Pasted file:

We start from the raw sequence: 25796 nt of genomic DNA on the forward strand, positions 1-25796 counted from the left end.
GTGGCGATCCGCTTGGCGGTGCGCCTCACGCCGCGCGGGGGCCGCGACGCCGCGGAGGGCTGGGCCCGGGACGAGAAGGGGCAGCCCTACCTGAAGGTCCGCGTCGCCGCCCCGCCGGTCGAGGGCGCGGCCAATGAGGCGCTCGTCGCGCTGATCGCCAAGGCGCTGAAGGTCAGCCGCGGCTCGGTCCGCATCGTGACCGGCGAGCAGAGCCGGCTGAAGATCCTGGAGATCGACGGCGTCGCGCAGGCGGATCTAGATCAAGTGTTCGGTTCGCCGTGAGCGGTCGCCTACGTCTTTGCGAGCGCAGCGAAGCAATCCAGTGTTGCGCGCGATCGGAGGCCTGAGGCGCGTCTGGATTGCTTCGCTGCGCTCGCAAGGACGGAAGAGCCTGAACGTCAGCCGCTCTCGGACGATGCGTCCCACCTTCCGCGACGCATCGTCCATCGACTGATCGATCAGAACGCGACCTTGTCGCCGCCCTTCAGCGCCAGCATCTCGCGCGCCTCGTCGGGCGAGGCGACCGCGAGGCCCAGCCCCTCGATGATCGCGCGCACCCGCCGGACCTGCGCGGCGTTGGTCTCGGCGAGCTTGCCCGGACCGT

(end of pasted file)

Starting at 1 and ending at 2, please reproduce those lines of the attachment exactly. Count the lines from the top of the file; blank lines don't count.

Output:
We start from the raw sequence: 25796 nt of genomic DNA on the forward strand, positions 1-25796 counted from the left end.
GTGGCGATCCGCTTGGCGGTGCGCCTCACGCCGCGCGGGGGCCGCGACGCCGCGGAGGGCTGGGCCCGGGACGAGAAGGGGCAGCCCTACCTGAAGGTCCGCGTCGCCGCCCCGCCGGTCGAGGGCGCGGCCAATGAGGCGCTCGTCGCGCTGATCGCCAAGGCGCTGAAGGTCAGCCGCGGCTCGGTCCGCATCGTGACCGGCGAGCAGAGCCGGCTGAAGATCCTGGAGATCGACGGCGTCGCGCAGGCGGATCTAGATCAAGTGTTCGGTTCGCCGTGAGCGGTCGCCTACGTCTTTGCGAGCGCAGCGAAGCAATCCAGTGTTGCGCGCGATCGGAGGCCTGAGGCGCGTCTGGATTGCTTCGCTGCGCTCGCAAGGACGGAAGAGCCTGAACGTCAGCCGCTCTCGGACGATGCGTCCCACCTTCCGCGACGCATCGTCCATCGACTGATCGATCAGAACGCGACCTTGTCGCCGCCCTTCAGCGCCAGCATCTCGCGCGCCTCGTCGGGCGAGGCGACCGCGAGGCCCAGCCCCTCGATGATCGCGCGCACCCGCCGGACCTGCGCGGCGTTGGTCTCGGCGAGCTTGCCCGGACCGT